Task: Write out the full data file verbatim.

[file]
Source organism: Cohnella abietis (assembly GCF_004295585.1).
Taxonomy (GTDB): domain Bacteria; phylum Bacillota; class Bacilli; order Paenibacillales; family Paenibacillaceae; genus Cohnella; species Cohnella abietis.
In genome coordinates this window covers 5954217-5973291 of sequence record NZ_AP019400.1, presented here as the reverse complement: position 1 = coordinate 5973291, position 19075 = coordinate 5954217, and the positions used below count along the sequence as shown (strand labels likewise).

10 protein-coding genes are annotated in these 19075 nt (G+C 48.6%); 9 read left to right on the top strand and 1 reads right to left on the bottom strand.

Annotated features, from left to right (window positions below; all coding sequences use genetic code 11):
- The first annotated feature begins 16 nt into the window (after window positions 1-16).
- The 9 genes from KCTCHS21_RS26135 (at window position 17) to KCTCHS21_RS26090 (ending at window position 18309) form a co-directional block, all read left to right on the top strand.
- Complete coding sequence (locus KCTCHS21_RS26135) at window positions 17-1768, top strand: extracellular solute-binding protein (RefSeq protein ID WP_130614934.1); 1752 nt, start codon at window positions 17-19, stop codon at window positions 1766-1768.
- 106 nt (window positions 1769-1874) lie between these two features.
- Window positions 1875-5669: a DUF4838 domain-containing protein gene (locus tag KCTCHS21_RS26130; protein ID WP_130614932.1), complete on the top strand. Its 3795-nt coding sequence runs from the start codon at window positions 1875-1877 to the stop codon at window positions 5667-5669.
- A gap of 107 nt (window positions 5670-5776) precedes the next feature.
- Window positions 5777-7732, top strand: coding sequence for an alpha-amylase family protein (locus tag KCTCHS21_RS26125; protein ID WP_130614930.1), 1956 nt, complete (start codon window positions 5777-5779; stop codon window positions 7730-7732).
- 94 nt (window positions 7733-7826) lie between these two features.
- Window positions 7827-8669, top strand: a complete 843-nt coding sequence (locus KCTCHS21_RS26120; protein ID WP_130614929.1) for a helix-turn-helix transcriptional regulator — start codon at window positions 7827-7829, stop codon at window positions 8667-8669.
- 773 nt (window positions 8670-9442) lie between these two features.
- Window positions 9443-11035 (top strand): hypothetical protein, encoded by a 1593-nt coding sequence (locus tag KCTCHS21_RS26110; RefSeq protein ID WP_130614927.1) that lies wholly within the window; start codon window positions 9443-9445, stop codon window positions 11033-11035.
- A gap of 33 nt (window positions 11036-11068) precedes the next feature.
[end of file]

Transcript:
Source organism: Cohnella abietis (assembly GCF_004295585.1).
Taxonomy (GTDB): domain Bacteria; phylum Bacillota; class Bacilli; order Paenibacillales; family Paenibacillaceae; genus Cohnella; species Cohnella abietis.
In genome coordinates this window covers 5954217-5973291 of sequence record NZ_AP019400.1, presented here as the reverse complement: position 1 = coordinate 5973291, position 19075 = coordinate 5954217, and the positions used below count along the sequence as shown (strand labels likewise).

10 protein-coding genes are annotated in these 19075 nt (G+C 48.6%); 9 read left to right on the top strand and 1 reads right to left on the bottom strand.

Annotated features, from left to right (window positions below; all coding sequences use genetic code 11):
- The first annotated feature begins 16 nt into the window (after window positions 1-16).
- The 9 genes from KCTCHS21_RS26135 (at window position 17) to KCTCHS21_RS26090 (ending at window position 18309) form a co-directional block, all read left to right on the top strand.
- Complete coding sequence (locus KCTCHS21_RS26135) at window positions 17-1768, top strand: extracellular solute-binding protein (RefSeq protein ID WP_130614934.1); 1752 nt, start codon at window positions 17-19, stop codon at window positions 1766-1768.
- 106 nt (window positions 1769-1874) lie between these two features.
- Window positions 1875-5669: a DUF4838 domain-containing protein gene (locus tag KCTCHS21_RS26130; protein ID WP_130614932.1), complete on the top strand. Its 3795-nt coding sequence runs from the start codon at window positions 1875-1877 to the stop codon at window positions 5667-5669.
- A gap of 107 nt (window positions 5670-5776) precedes the next feature.
- Window positions 5777-7732, top strand: coding sequence for an alpha-amylase family protein (locus tag KCTCHS21_RS26125; protein ID WP_130614930.1), 1956 nt, complete (start codon window positions 5777-5779; stop codon window positions 7730-7732).
- 94 nt (window positions 7733-7826) lie between these two features.
- Window positions 7827-8669, top strand: a complete 843-nt coding sequence (locus KCTCHS21_RS26120; protein ID WP_130614929.1) for a helix-turn-helix transcriptional regulator — start codon at window positions 7827-7829, stop codon at window positions 8667-8669.
- 773 nt (window positions 8670-9442) lie between these two features.
- Window positions 9443-11035 (top strand): hypothetical protein, encoded by a 1593-nt coding sequence (locus tag KCTCHS21_RS26110; RefSeq protein ID WP_130614927.1) that lies wholly within the window; start codon window positions 9443-9445, stop codon window positions 11033-11035.
- A gap of 33 nt (window positions 11036-11068) precedes the next feature.